Great players, or any players for that matter need to be brought back down to earth every now and again by someone who won’t hesitate when it comes to setting them straight. What happened earlier this week in New York where Josh Donaldson slammed his bat into the dugout railing after striking out, and the reaction it drew from manager John Gibbons is exactly what you’d hope to see a big league manager do in that instance. I don’t care if the player is Josh Donaldson or Josh Thole, superstar or bench warmer, speaking out against this sort of childish and overly dramatic behaviour is an absolute must unless a team wants its players acting out of line in this fashion more often.
Given that Gibbons is quite a bit older and presumably wiser than his players, often he’ll have a much better grasp of right and wrong. I’m not saying that Donaldson doesn’t have a good sense of right and wrong, but sometimes in the heat of the moment a player will forget about that sort of thing, and that’s where Gibbons needs to step in and give a friendly reminder of the behaviour he expects from his players. Just like Gibbons will pat them on the back for a job well done, the same thing goes if they do something wrong. Even the stars of the game, players beloved by millions need to be kept in check so that these kind of actions don’t become far too common an occurrence. Not only are these players setting an example for their teammates, but, and it might sound lame to hear, they’re on TV in front of millions of viewers who don’t need to be seeing their favourite players smashing a bat. Gibbons motivation to say something probably had mostly to do with the fact that what Donaldson did was wrong, that it wasn’t necessary, and that Gibbons doesn’t want to see his guys doing these useless things over one stupid strikeout. The fact that Donaldson chose to smash his bat a foot from Gibbons face probably didn’t help matters either.
As player-coach relationships go, what Gibbons and Donaldson have is incredibly rare. Often times they’ll be sitting next to each other on the bench chatting about the game…and this is the sort of thing that’s very rare in baseball, and not something you’d see between a coach and player who don’t have a large amount of respect for one another. Gibbons knows that Donaldson isn’t the kind of player who goes around smashing things often. Donaldson plays the game hard, but he’s no hot head. So when Gibbons sees him acting out of character doing something he shouldn’t be, you bet he’s going to call him out on it. Donaldson more so than most players plays the game the right way, so when Gibbons sees his best player and someone he’s very proud of acting inappropriately, he knows it’s in the best interest of everyone (especially Donaldson) to call him out on his actions.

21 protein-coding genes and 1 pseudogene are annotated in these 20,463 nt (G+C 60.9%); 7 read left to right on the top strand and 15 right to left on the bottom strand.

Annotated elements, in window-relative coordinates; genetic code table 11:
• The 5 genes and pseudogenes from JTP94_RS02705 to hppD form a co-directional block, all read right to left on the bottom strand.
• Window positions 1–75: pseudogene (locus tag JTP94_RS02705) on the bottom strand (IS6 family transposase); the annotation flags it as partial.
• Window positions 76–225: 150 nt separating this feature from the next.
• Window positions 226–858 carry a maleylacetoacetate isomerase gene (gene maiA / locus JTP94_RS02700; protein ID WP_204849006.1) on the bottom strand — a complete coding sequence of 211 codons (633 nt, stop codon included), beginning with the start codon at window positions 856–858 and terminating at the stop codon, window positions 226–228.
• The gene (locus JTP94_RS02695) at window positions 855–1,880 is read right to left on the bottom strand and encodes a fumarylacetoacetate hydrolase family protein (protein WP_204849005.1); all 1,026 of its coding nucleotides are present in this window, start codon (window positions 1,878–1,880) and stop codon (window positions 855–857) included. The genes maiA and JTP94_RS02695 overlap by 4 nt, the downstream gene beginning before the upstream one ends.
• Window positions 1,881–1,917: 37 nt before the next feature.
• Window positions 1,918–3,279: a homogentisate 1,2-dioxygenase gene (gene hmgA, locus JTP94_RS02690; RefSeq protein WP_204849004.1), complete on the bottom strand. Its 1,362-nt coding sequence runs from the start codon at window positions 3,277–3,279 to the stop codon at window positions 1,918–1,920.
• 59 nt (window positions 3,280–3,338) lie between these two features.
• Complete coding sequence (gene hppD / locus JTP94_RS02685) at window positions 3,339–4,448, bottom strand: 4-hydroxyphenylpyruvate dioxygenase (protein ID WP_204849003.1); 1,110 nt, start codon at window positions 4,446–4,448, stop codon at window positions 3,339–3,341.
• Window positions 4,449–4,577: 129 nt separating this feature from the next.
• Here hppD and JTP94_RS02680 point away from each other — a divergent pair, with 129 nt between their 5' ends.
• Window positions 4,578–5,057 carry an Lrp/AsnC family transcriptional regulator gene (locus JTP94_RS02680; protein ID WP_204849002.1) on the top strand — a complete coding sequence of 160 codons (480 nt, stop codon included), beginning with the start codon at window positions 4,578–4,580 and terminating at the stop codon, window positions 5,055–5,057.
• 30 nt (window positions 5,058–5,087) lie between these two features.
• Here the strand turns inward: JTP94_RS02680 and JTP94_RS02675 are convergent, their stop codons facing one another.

Unlike most managers in MLB, Gibbons is open to the idea of listening to his players when it comes to making certain baseball related decisions. When the Blue Jays were struggling at the beginning of the season and several players approached Gibbons with the idea of placing Jose Bautista in the lead-off spot, Gibbons was all for it. That in itself goes to show how much respect Gibbons and his players have for each other. That kind of open discourse having to do with important decisions is exactly why when things do happen to get a little more heated, as they did this past Wednesday in New York, Gibbons isn’t afraid to hold anything back when it comes to letting his players know that they’ve done something wrong. Gibbons was right to scold Donaldson for breaking his bat…it was wrong of Donaldson to do it and he needed to hear it from the one guy on the team who could best get the message across. Josh Donaldson is one of the most gifted players in the game, and no one knows this more than Gibbons. Regardless of whether Donaldson’s actions have more to do with him as baseball player or as a person, it makes no difference to Gibbons, because all he wants from his players is for them to be every bit as good a person as they are a baseball player.